Care and Cultivation of Greenhouse Vegetable Collection
What to do
Sending plants by post may cause them a little stress, so unpack them immediately and, if dry, stand them for a few minutes in about 2.5cm (1in) of water, until the compost is fully moist again. You may notice a slight yellowing of the foliage or that they look a little drawn but this is quite natural after they have been in a dark box and is nothing to be worried about, they will soon recover. Now stand them in a bright, airy position, out of direct sunlight and where there is gentle warmth. Having been carefully nurtured under ideal glasshouse conditions, your plants will be sensitive to both cold and scorching sunshine. Suitable places would be a conservatory, greenhouse or bright windowsill, where a minimum temperature of not less than 13˚C (55˚F), or 15˚C (60˚F) for cucumbers, can be maintained.
Growing Them On
Your plants have arrived ready for transplanting and should be potted on as soon as possible. If you find a fine mesh around the plugs, there is no need to remove this before potting as the roots can easily grow through it into the surrounding compost. Pot them first into 10cm (4in) pots. Use any good multi-purpose compost and set each one so that the top of the plug is just below the surface. Tap the pot to settle the compost but do not over-firm. As soon as you have potted your plants, water them in well. After that, wait until the surface of the compost starts to dry before watering again. Your plants are unlikely to thrive if over-watered. If you have to grow on your plants in a place where they only receive light from one side, such as on a windowsill, turn them regularly so that they grow evenly.
After about three weeks, when they are well grown and their root systems have filled the pots, all varieties will be ready for planting out in a greenhouse, conservatory or polytunnel. This should be about the middle of May and, at this stage, tomatoes should be 15-20cm (6-8in) tall, with the first flowers just starting to open. Tomatoes, aubergines and peppers can be planted directly, 45cm (18in) apart, into a greenhouse border but most people prefer to plant them individually in 22cm (9in) pots filled with multi-purpose compost, or to use gro-bags, each of which will take three plants. To avoid a build-up of pests and diseases, it is best to avoid using greenhouse borders if they have grown these types of plants for two or more years previously, unless the soil can be sterilised or changed. Cucumbers should be planted two to a gro-bag or singly in 25cm (10in) pots.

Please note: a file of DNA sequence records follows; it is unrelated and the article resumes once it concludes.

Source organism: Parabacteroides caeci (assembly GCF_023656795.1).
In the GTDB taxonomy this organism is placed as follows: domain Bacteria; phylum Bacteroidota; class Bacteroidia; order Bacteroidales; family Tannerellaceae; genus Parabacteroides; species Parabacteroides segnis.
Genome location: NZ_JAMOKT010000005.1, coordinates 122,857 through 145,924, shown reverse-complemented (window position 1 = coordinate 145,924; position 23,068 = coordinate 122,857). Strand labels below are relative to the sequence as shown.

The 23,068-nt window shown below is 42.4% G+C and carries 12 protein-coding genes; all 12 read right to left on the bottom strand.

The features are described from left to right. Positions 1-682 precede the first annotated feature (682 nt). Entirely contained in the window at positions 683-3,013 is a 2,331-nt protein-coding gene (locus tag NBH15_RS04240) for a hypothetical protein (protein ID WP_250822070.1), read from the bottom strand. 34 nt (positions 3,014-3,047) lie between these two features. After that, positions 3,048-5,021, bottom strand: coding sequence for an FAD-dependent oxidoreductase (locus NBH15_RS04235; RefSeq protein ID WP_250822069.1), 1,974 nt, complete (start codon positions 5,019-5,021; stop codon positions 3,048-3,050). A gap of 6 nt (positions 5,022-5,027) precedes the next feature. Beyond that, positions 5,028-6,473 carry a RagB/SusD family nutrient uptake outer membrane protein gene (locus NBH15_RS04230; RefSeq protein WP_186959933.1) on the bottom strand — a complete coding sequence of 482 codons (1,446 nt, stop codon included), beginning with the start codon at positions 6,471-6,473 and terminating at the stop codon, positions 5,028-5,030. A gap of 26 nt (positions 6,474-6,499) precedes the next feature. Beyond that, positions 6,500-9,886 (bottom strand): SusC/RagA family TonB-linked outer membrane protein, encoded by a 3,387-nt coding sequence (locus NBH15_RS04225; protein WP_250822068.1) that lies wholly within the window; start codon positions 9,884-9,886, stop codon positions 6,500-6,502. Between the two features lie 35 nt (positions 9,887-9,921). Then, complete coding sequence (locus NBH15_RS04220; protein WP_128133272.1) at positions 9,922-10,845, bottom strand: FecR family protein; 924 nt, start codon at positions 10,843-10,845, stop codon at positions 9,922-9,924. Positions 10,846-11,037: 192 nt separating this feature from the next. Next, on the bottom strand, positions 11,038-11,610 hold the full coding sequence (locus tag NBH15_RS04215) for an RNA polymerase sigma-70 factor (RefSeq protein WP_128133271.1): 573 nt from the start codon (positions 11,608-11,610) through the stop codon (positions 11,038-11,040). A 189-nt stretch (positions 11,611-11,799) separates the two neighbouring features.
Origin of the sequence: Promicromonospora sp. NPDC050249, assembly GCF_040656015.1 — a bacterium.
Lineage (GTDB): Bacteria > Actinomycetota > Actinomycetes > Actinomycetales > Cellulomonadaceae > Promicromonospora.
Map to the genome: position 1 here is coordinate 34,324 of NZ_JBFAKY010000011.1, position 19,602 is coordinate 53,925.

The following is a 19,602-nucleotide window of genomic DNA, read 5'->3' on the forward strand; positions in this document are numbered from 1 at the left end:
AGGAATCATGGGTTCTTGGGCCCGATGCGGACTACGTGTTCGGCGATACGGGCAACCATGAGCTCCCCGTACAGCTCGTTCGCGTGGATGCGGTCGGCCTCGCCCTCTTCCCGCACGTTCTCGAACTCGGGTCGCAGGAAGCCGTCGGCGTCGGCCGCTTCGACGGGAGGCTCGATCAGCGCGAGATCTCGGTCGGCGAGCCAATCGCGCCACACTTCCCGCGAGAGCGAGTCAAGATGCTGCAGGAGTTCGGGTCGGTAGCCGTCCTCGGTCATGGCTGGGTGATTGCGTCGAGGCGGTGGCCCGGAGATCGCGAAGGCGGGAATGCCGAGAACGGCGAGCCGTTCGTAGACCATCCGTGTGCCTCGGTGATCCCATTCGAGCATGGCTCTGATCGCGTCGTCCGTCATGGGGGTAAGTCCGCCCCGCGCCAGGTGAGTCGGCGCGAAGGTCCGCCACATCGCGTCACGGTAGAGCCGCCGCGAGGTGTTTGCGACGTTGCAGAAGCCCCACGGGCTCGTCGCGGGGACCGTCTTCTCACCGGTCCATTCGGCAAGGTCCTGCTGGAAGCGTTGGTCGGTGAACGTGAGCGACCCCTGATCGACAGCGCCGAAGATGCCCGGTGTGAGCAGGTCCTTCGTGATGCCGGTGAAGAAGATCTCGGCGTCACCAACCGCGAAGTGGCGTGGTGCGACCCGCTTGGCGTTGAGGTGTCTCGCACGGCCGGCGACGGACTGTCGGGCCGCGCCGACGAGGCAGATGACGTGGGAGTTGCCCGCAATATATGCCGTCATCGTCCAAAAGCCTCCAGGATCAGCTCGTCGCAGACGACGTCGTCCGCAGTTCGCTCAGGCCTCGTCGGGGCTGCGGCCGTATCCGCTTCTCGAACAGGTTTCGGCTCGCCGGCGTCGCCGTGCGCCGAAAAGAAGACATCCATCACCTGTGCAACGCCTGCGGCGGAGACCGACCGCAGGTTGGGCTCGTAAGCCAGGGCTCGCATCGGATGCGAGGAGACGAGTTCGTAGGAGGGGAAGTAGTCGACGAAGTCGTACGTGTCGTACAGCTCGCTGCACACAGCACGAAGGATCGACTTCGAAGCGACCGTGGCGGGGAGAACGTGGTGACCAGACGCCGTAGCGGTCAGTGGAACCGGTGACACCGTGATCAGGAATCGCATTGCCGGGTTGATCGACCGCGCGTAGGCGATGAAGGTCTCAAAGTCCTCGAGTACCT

Ideally your greenhouse should have sufficient heating to maintain a minimum of at least 13˚C (55˚F), 15˚C (60˚F) for cucumbers, in the first 2-3 weeks after planting out, should it still be needed. Failing this, be prepared to either move your plants to a warmer location (if potted and still small) or to wrap them with at least two layers of fleece on any cold nights. All varieties may suffer injury if exposed to excessively low temperatures and will be killed if frost gets into your greenhouse. Cucumbers are particularly vulnerable. Water regularly to keep the soil or compost moist at all times. In warm weather, plants in gro-bags and pots will need watering daily. Irregular watering can lead to problems such as blossom-end rot of tomatoes and peppers. Most gro-bags and commercial composts contain enough fertiliser to support plants for the first few weeks but, once fruits start to set, add a high potash, tomato-type fertiliser to the water at manufacturers recommended rates. All varieties in your collection will require some support and training as they grow:
• Tomatoes should be restricted to a single stem. Tie them loosely to a strong cane at regular intervals or, in a greenhouse, they can be wound around a securely anchored vertical string as they grow. Pinch out all side shoots as they appear and remove the tips of the plants when they reach the top of the greenhouse.
• The main stems of cucumber plants should be similarly trained up vertical canes or wires and have the tips removed when they reach the top of the roof. In this case don’t remove the side shoots but, instead, pinch out their tips at two leaves beyond a female flower.
• Peppers and aubergines normally also require the support of a cane as they grow and the tips of aubergines should be pinched out when they are about 30cm (1ft) tall, to encourage them to bush out. As aubergine fruits are large and heavy, it is best not to allow more than two to develop on each branch. Shade glass during the summer months and ventilate above 20˚C (70˚F). ‘Damping down’ the floor of the greenhouse on hot days to raise air humidity is very beneficial, particularly for cucumbers. Regular misting will help fruit set of tomatoes, peppers and aubergines. Gently shaking or tapping tomato trusses will also help disperse the pollen.